Skip to main content

As any business knows, it is indeed a small world after all.  And the FTC’s recent settlement with Google related to the launch of its Google Buzz social network demonstrates why it’s important for companies to think about the global ramifications of their privacy practices.

In addition to concerns about allegedly deceptive representations in the company’s privacy policy and misleading practices that exposed information to public disclosure without adequately informing Gmail users, the Google case is the FTC’s first action charging violations of the terms of the U.S.-European Union Safe Harbor Framework.

In place since 2000, the Framework offers American companies a voluntary method for transferring personal data outside the EU in a way consistent with the EU’s Data Protection Directive.  To qualify for the Safe Harbor, a company must self-certify to the Department of Commerce that it complies with certain standards — including specific provisions mandating notice to people about how their information will be used and the opportunity to opt out of having their info disclosed to third parties.

Google has self-certified since 2005 and expressly said in its privacy policy:  “Google adheres to the US Safe Harbor Privacy Principles of Notice, Choice, Onward Transfer, Security, Data Integrity, Access and Enforcement, and is registered with the U.S. Department of Commerce’s Safe Harbor Program.”

But according to the FTC’s complaint, by not giving Gmail users notice and choice before using their information to populate its Google Buzz social network, the statement in the company’s privacy policy was false or misleading, in violation of the FTC Act.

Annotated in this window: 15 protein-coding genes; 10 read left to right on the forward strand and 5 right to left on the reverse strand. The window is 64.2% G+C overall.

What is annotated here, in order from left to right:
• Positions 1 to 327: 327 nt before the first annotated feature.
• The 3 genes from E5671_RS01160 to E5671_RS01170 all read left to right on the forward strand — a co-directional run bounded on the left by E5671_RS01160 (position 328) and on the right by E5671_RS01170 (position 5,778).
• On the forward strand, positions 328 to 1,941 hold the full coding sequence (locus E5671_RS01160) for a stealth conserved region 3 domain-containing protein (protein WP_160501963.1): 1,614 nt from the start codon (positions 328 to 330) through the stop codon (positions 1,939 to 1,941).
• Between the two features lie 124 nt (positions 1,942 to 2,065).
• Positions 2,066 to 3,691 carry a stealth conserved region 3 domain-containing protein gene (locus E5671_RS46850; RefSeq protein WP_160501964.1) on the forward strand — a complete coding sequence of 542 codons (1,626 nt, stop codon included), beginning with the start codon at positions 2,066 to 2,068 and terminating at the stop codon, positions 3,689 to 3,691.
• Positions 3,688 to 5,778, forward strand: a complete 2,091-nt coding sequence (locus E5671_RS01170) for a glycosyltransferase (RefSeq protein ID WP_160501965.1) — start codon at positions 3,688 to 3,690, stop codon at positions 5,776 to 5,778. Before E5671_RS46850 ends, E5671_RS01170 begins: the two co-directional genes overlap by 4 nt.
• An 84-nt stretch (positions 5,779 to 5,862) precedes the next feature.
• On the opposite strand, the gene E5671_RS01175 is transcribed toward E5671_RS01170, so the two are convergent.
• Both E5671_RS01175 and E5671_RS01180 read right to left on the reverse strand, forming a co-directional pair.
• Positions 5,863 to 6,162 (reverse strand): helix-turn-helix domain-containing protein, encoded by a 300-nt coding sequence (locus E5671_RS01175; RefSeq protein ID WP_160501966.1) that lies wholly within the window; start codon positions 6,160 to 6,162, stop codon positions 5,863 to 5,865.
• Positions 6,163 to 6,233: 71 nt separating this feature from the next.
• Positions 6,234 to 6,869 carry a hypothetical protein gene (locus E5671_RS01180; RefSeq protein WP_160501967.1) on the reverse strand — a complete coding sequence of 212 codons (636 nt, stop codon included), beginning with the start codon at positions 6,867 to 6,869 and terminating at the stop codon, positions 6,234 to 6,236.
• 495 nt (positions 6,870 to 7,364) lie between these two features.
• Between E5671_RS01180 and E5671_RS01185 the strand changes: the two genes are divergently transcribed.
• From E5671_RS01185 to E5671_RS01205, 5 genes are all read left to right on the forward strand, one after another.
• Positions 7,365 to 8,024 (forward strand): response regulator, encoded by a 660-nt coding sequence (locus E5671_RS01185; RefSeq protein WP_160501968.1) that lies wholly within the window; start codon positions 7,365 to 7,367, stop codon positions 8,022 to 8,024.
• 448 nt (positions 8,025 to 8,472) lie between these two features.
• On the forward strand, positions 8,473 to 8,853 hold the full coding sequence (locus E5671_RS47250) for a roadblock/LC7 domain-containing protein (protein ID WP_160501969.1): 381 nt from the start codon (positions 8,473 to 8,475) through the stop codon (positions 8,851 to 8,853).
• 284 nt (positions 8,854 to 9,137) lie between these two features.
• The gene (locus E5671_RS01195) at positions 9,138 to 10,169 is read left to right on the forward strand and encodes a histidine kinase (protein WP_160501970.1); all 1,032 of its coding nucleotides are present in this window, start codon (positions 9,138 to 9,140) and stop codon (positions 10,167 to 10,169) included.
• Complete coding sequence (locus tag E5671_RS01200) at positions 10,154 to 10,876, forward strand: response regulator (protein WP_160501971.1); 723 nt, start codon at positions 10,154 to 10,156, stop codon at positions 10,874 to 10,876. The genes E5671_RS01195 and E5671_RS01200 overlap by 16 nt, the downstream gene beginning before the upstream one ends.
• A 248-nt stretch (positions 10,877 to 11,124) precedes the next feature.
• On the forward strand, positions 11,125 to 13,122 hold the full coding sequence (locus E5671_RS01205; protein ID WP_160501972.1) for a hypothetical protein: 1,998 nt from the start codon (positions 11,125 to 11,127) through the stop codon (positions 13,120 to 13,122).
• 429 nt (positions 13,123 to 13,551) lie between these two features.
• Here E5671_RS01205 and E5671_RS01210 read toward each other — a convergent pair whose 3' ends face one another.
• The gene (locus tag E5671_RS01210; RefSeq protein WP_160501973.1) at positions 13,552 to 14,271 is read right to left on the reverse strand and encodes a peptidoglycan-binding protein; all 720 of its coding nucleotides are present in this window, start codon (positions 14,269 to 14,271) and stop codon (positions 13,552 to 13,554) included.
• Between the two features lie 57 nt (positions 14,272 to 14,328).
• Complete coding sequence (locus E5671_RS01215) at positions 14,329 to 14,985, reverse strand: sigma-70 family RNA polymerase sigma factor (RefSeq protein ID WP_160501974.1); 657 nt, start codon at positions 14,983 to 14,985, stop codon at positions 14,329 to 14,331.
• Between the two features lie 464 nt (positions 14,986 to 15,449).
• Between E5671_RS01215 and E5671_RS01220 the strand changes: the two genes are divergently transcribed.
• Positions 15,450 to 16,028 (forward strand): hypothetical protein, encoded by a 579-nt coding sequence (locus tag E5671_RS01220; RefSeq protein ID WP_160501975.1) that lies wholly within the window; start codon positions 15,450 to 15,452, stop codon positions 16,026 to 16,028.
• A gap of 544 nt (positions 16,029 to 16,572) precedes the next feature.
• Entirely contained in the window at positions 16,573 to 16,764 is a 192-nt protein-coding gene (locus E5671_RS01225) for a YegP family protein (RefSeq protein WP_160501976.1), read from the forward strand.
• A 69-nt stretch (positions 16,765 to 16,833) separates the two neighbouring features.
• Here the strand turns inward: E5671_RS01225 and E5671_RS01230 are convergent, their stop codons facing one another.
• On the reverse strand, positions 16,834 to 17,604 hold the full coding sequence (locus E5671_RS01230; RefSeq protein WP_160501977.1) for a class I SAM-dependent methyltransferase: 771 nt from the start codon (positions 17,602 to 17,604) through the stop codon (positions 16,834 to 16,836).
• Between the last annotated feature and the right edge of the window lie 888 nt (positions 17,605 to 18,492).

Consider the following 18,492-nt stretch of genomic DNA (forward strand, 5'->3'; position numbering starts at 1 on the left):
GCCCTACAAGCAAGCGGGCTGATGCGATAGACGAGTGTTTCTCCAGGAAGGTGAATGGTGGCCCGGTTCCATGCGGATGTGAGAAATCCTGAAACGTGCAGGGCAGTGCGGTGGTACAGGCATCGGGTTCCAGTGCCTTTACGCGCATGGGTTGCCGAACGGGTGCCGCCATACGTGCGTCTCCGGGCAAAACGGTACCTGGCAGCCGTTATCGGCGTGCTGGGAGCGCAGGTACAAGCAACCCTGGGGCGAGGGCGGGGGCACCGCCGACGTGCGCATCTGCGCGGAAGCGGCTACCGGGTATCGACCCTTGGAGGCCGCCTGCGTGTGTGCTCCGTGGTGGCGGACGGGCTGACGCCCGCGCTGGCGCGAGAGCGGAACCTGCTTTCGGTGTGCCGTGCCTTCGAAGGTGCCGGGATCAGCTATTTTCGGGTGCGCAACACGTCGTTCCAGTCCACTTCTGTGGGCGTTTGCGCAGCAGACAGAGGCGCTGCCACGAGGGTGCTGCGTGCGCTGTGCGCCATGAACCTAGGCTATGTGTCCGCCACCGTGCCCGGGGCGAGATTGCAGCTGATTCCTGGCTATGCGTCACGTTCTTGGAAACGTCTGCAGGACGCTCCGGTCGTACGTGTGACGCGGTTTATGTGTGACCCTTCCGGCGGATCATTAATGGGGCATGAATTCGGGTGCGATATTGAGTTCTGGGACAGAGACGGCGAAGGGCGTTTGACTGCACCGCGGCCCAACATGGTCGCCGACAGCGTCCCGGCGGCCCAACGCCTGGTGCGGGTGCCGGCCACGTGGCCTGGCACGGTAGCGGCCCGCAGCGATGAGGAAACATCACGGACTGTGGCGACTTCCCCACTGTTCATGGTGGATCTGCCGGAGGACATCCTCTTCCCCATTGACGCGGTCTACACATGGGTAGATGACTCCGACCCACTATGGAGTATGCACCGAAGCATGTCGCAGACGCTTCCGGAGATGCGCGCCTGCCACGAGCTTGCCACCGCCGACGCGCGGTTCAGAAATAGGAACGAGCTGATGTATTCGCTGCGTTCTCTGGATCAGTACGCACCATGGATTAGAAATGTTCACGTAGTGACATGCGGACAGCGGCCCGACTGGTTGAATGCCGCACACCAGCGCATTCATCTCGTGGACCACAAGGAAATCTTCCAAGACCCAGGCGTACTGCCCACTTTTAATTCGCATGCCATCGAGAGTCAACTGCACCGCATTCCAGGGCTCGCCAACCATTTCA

The big picture for businesses:

  • Statements in privacy policies are claims that have to be truthful and substantiated; and
  • Privacy practices can have implications beyond U.S. borders.

Next:  The terms of the Google order
 

0 Comments


It is your choice whether to submit a comment. If you do, you must create a user name, or we will not post your comment. The Federal Trade Commission Act authorizes this information collection for purposes of managing online comments. Comments and user names are part of the Federal Trade Commission’s (FTC) public records system, and user names also are part of the FTC’s computer user records system. We may routinely use these records as described in the FTC’s Privacy Act system notices. For more information on how the FTC handles information that we collect, please read our privacy policy.

The purpose of this blog and its comments section is to inform readers about Federal Trade Commission activity, and share information to help them avoid, report, and recover from fraud, scams, and bad business practices. Your thoughts, ideas, and concerns are welcome, and we encourage comments. But keep in mind, this is a moderated blog. We review all comments before they are posted, and we won’t post comments that don’t comply with our commenting policy. We expect commenters to treat each other and the blog writers with respect.

  • We won’t post off-topic comments, repeated identical comments, or comments that include sales pitches or promotions.
  • We won’t post comments that include vulgar messages, personal attacks by name, or offensive terms that target specific people or groups.
  • We won’t post threats, defamatory statements, or suggestions or encouragement of illegal activity.
  • We won’t post comments that include personal information, like Social Security numbers, account numbers, home addresses, and email addresses. To file a detailed report about a scam, go to ReportFraud.ftc.gov.

We don't edit comments to remove objectionable content, so please ensure that your comment contains none of the above. The comments posted on this blog become part of the public domain. To protect your privacy and the privacy of other people, please do not include personal information. Opinions in comments that appear in this blog belong to the individuals who expressed them. They do not belong to or represent views of the Federal Trade Commission.

More from the Business Blog

Get Business Blog updates